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online e-dition sept 5


risk-free rom-com

katerina sakkas: amanda jane's the wedding party


The Wedding Party The Wedding Party
ROMANTIC COMEDIES MUST CLEAVE TO CERTAIN BASIC PRINCIPLES. BOY (USUALLY) MEETS GIRL. BOY AND GIRL TAKE A WHILE TO WORK OUT THEY BELONG TOGETHER. AFTER OVERCOMING VARIOUS ENTERTAINING OBSTACLES, THEY UNITE. WITH THE HAPPY ENDING A GIVEN, IT'S WHAT HAPPENS IN THE LEAD-UP TO REUNION THAT'S CRUCIALLY IMPORTANT. THIS GENRE IS HUGELY DEPENDENT UPON THE CHARACTERISATION OF ITS LEADS: THEY ARE, AFTER ALL, THE REASON WE KEEP WATCHING AND (PARADOXICALLY, GIVEN THE OUTCOME IS CLEAR) HOPING.

Snagging awards at a bundle of American film festivals, and voted most popular Australian film at the 2010 Melbourne International Film Festival, Amanda Jane's debut feature The Wedding Party applies the rom-com template to middle Australia. The film divides its attention between the heterosexual relationships in three generations of one family, with the focus on 30-ish son Steve (Josh Lawson).

Hitherto something of a no-hoper, Steve is enduring a period of separation instigated by girlfriend Jacqui (Kestie Morassi) as a warning to shape up. In order to pay back the home loan on the house he and Jacqui are attempting to buy, he enters into a covert agreement with an attractive young Russian woman, Anna (Isabel Lucas). She will pay him $25,000 in return for a marriage of convenience and the resultant Australian citizenship. The implausibility of this scenario is one of The Wedding Party's major stumbling blocks. Wealthy and trained as a nurse, Anna could surely apply for citizenship on her own merits. Perhaps there are reasons she can't, but they aren't elaborated, leaving us to compare Anna's situation with the much more common arranged marriage route taken by Eastern European women looking for a better life.

The Wedding Party The Wedding Party
Orbiting this unlikely state of affairs are Steve's relatives, including father Roger (Steve Bisley)—the obligatory older Ocker—sister Lisa (Nadine Garner), brother Colin (Geoff Paine) and their respective partners. With its many liaisons, The Wedding Party takes its cue from Richard Curtis' rom-com on steroids Love Actually, and suffers in a similar way from trying to keep too many balls in the air. Flitting from relationship to relationship, Jane's film simply doesn't allow enough time to develop its primary couple. Steve is arguably the film's least interesting character, remaining essentially unchanged as events unfold. He's always loved Jacqui, and this doesn't change; he merely makes a much bigger and riskier decision than previously, which somehow distracts Jacqui at film's end from seeing that he's just as hopeless as before. It might have helped had we seen how he lived with Jacqui before she kicked him out.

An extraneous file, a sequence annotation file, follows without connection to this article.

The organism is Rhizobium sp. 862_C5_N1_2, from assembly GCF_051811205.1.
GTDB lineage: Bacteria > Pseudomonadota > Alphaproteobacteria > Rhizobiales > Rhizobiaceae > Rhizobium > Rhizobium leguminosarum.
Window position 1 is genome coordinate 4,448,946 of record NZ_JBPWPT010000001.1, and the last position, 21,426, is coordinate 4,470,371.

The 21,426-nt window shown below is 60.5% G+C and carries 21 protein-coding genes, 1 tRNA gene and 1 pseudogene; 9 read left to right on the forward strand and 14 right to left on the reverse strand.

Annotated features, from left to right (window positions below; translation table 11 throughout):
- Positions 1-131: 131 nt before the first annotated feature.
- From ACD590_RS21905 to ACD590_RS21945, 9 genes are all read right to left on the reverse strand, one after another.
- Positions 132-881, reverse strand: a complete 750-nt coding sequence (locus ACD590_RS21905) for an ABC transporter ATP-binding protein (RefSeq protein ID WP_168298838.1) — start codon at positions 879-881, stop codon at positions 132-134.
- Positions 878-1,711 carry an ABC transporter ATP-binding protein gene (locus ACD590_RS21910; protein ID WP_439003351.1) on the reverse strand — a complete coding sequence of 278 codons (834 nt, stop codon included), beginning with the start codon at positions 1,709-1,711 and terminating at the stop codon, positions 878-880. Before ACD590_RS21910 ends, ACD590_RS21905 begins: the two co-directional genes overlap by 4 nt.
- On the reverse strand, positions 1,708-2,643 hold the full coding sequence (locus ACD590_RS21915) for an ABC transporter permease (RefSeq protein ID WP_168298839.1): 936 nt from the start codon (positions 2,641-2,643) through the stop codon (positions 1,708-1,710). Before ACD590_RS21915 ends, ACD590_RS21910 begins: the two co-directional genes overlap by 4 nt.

More dramatically promising are the relationships Steve's brother and sister are involved in, the former dabbling in S&M-tinged infidelity, the latter suffering from painful sexual intercourse (something that's parlayed rather flippantly into comedy). These grittier situations are not satisfactorily resolved, however: wrapped up with a trite narration provided by Steve's teenage niece ("the most interesting times of life are when things don't make much sense at all," she chirps with faux profundity), they feel trivialised, all the hard work put into them by the actors gone to waste. They also sit rather awkwardly within the rom-com conventions followed in the primary plot (though it must be said Richard Curtis' Four Weddings and a Funeral managed to convey pathos and tragedy without relinquishing its credentials as a romantic comedy).

The Wedding Party The Wedding Party
It's worth comparing The Wedding Party to Russian Doll (dir. Stavros Kazantzidis, 2001), an Australian romantic comedy that revolves around a similar deception and marriage of convenience, minus the Russian bride's affluence. Russian Doll, however, differs from Jane's film in allowing its leading couple time to evolve in relation to each other; to become fully formed characters with some depth beneath their comedic personality quirks. It was perhaps a mistake for The Wedding Party to separate its romantic leads for almost the entire film.

What The Wedding Party offers is a comedy of unthreatening familiarity. Despite good performances, particularly from Garner and Essie Davis as Colin's wronged wife, its characters are on the whole amiable but not distinctive. They possess no wit. You get the impression the filmmakers, while aiming for a raucously quirky veneer, don't want to alienate their audience by introducing anything too original, or, dare one say it, intelligent. Perhaps this is over-harsh. The romantic comedy is admittedly a light genre with no onus to be deep and meaningful, but more consideration of narrative and character might have elevated The Wedding Party from a string of gags to something that, in the manner of superior romantic comedy, lingers fondly in the memory.


The Wedding Party, director Amanda Jane, writers Amanda Jane, Christine Bartlett, cinematography Katie Milwright, editors Amanda Jane, Kylie Robertson, sound designer Craig Conway, Screen Australia and Brave Films, 2010; www.theweddingpartyfilm.com

RealTime issue #110 Aug-Sept 2012 pg. web

© Katerina Sakkas; for permission to reproduce apply to realtime@realtimearts.net

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